In Dracula by Bram Stoker, how does the novel's presentation of an exaggerated kind of sexual energy – with one being literally devouring another – develop a response to traditional Victorian sexuality?
There could be a healthy debate as to whether or not Stoker deliberately set out to construct a response to Victorian notions of sexual identity. Yet, one can see elements of Stoker's work as developing a strong response to traditional Victorian sexuality on a couple of levels.
One such level in which a response to traditional Victorian sexuality can be seen is in the development of the vampire. By day, the Count appears in one manner and by night, he appears as a beast who devours another. Stoker's development in this light is one in which Victorian sexuality is embodied. On face value, the development of a response to the repressed social element towards sex is evident in this depiction. Stoker's response to Victorianism's repression is embodied in Count Dracula who appears one way in day and another way in the dark of night. The Freudian construction of social attitudes toward sex is evident in this. It is here in which Stoker's work is a response to the Victorian notion of sex, something that "provides really striking confirmation of the Freudian interpretation."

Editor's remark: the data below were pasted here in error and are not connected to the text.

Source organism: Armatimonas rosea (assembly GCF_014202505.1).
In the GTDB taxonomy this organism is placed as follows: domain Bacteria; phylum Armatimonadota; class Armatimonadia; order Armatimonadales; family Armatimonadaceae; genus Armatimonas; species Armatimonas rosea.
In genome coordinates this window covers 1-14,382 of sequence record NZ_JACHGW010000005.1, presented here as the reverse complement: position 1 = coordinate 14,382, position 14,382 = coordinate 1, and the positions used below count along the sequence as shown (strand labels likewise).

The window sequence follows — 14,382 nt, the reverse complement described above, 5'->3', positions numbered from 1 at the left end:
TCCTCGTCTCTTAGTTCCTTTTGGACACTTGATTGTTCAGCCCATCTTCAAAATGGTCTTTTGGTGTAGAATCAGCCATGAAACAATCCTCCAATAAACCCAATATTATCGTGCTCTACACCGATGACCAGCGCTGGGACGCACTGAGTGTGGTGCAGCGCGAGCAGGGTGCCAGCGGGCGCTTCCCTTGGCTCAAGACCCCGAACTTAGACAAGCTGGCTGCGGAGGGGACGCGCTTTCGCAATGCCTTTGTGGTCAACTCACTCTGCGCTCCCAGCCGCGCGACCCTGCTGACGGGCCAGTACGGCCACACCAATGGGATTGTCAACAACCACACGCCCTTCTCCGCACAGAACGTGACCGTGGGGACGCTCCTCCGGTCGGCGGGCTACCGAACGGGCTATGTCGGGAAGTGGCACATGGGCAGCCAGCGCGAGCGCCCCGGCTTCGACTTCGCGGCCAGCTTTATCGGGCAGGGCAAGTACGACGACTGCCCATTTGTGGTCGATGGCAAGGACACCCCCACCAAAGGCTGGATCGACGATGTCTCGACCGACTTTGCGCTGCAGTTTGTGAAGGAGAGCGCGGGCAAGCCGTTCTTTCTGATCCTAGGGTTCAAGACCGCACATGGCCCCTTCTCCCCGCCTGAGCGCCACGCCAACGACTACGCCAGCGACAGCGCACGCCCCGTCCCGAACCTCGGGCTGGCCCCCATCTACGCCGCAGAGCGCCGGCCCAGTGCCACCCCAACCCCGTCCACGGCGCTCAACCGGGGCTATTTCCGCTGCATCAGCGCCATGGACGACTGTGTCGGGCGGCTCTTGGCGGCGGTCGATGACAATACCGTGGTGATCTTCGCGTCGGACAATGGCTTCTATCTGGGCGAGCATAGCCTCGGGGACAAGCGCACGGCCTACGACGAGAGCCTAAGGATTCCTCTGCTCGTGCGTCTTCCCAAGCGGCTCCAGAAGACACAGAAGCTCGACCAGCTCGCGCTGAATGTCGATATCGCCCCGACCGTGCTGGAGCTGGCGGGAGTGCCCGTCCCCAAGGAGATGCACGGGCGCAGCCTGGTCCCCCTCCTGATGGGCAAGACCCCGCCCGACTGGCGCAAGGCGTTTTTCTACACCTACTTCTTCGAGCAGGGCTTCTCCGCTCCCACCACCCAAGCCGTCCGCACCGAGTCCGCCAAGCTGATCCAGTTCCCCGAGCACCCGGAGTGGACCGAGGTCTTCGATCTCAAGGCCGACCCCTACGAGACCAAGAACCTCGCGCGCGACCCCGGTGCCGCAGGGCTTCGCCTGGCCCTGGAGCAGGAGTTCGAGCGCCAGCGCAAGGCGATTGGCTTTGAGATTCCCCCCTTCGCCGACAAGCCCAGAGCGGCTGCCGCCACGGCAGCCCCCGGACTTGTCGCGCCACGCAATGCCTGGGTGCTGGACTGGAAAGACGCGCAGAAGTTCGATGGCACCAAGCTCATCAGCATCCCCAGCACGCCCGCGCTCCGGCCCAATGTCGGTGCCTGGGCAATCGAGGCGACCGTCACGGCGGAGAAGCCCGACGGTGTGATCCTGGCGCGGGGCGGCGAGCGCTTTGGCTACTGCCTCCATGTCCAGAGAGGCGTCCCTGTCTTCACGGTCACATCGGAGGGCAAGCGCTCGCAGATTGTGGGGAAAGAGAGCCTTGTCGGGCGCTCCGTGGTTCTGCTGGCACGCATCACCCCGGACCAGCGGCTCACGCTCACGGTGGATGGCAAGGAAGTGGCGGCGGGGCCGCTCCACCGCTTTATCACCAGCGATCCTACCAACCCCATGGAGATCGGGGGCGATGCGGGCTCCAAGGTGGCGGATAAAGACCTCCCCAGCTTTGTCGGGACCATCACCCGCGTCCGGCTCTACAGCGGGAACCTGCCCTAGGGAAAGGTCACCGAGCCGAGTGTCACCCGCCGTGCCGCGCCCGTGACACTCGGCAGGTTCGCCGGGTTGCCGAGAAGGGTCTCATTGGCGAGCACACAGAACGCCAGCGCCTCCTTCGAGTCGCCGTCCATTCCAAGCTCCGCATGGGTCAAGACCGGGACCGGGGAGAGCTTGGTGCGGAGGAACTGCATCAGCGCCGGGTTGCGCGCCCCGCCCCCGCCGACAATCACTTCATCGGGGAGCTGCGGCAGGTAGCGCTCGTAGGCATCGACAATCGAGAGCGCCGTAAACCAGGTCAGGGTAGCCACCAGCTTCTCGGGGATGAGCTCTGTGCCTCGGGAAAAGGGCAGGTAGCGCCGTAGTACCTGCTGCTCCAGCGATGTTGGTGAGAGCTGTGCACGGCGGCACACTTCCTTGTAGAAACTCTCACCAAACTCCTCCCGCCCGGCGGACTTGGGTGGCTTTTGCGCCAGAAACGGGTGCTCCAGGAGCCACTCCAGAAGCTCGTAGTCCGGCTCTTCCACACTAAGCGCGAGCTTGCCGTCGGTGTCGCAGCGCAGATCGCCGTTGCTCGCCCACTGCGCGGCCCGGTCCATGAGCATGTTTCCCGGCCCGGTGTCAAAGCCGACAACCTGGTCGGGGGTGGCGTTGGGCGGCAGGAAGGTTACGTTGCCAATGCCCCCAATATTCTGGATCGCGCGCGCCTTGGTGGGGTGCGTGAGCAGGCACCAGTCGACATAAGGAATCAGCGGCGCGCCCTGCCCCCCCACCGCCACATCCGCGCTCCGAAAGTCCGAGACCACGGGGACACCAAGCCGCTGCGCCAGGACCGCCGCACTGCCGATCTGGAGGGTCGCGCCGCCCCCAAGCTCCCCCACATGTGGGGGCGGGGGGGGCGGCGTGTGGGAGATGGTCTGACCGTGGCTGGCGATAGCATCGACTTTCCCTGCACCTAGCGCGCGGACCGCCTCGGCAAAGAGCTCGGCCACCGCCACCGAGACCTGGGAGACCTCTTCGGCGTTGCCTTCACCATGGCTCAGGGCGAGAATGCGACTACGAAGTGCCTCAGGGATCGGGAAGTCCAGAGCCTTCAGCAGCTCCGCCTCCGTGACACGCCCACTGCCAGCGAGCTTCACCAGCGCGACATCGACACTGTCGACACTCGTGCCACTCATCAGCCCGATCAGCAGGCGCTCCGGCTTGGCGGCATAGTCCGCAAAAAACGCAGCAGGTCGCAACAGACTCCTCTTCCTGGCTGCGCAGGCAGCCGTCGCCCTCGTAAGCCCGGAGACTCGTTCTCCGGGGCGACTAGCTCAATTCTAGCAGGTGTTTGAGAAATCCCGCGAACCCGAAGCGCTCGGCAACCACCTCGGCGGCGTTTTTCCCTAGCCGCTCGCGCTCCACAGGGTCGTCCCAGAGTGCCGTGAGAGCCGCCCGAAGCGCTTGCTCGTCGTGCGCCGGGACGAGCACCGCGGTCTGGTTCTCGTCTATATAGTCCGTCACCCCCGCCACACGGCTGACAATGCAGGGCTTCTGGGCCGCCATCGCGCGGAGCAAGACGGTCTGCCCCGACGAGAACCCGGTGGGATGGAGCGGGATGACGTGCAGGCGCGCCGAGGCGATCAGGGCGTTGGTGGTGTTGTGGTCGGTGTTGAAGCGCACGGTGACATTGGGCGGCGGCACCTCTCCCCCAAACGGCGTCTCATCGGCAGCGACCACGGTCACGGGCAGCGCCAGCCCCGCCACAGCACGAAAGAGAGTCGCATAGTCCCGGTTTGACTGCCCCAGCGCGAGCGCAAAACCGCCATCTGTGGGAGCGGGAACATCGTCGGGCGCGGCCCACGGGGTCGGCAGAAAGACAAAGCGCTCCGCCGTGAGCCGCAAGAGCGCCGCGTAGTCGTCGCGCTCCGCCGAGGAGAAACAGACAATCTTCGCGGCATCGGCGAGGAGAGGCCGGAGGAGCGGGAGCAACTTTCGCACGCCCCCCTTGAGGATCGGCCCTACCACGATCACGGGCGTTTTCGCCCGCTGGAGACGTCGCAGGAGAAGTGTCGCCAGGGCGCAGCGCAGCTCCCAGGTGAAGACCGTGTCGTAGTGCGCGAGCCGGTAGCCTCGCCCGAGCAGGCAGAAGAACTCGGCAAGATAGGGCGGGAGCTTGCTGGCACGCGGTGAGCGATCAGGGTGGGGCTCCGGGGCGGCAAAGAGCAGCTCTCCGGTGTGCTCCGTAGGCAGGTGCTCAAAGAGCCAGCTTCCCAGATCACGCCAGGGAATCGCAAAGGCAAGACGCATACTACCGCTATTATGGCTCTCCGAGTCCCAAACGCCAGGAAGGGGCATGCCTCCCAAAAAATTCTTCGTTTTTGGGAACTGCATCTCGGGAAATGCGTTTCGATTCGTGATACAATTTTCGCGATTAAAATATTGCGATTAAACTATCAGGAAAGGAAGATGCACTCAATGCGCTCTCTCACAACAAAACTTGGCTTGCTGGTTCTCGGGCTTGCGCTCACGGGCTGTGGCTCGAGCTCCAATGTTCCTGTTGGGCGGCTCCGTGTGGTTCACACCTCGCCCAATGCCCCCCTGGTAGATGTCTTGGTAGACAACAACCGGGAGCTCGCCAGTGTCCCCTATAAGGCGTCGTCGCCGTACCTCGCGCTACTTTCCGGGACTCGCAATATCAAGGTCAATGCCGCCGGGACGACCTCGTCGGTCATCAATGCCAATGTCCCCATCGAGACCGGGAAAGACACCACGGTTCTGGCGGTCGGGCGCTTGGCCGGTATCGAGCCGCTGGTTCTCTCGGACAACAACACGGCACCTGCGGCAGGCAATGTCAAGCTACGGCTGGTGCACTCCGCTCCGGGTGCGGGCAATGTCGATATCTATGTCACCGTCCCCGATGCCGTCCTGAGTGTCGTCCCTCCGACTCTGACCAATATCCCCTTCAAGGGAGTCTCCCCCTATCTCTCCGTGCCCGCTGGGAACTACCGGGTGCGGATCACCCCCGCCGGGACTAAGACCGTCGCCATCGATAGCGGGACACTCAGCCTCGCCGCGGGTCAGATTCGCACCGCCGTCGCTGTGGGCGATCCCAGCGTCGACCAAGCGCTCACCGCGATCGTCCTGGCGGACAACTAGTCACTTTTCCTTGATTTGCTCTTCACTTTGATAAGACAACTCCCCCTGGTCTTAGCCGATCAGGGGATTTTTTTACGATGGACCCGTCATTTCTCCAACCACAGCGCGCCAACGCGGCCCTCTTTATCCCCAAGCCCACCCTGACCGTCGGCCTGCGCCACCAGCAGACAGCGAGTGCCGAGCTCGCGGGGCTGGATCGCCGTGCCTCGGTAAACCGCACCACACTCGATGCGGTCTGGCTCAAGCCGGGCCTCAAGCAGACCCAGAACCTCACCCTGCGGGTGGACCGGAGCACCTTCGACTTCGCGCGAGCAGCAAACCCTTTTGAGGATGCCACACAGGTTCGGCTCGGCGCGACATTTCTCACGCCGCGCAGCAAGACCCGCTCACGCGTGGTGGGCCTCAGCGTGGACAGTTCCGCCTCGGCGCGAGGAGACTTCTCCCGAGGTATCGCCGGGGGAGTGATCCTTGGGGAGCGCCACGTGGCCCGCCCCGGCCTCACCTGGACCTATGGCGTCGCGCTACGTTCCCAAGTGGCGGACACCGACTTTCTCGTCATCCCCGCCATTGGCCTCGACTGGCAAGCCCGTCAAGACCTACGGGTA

Another response to the traditional notion of Victorian sexuality is displayed in Stoker's depiction of Lucy. Like Dracula, she is shown to be one way in one setting and another way in another. This paradigm helps to bring out the Victorian sexual construction of women. Social acceptance to Victorian mores about sexual identity in the case of women was countered by the growth and emergence of prostitution and deviant behavior in which women were to play a vital role. Stoker's depiction of Mina is one in which sexual energy in the case of women is a critique of the traditional Victorian notion of gender and sexuality:
The most frequently mentioned psychological aspect is the madonna/whore schism within Victorian perceptions of women, seen most clearly in Lucy's transformation from aristocratic female to vampire.
The condition of women, most notably Lucy, is one that ends up critiquing the Victorian notion of sexuality identity and womens' roles in it.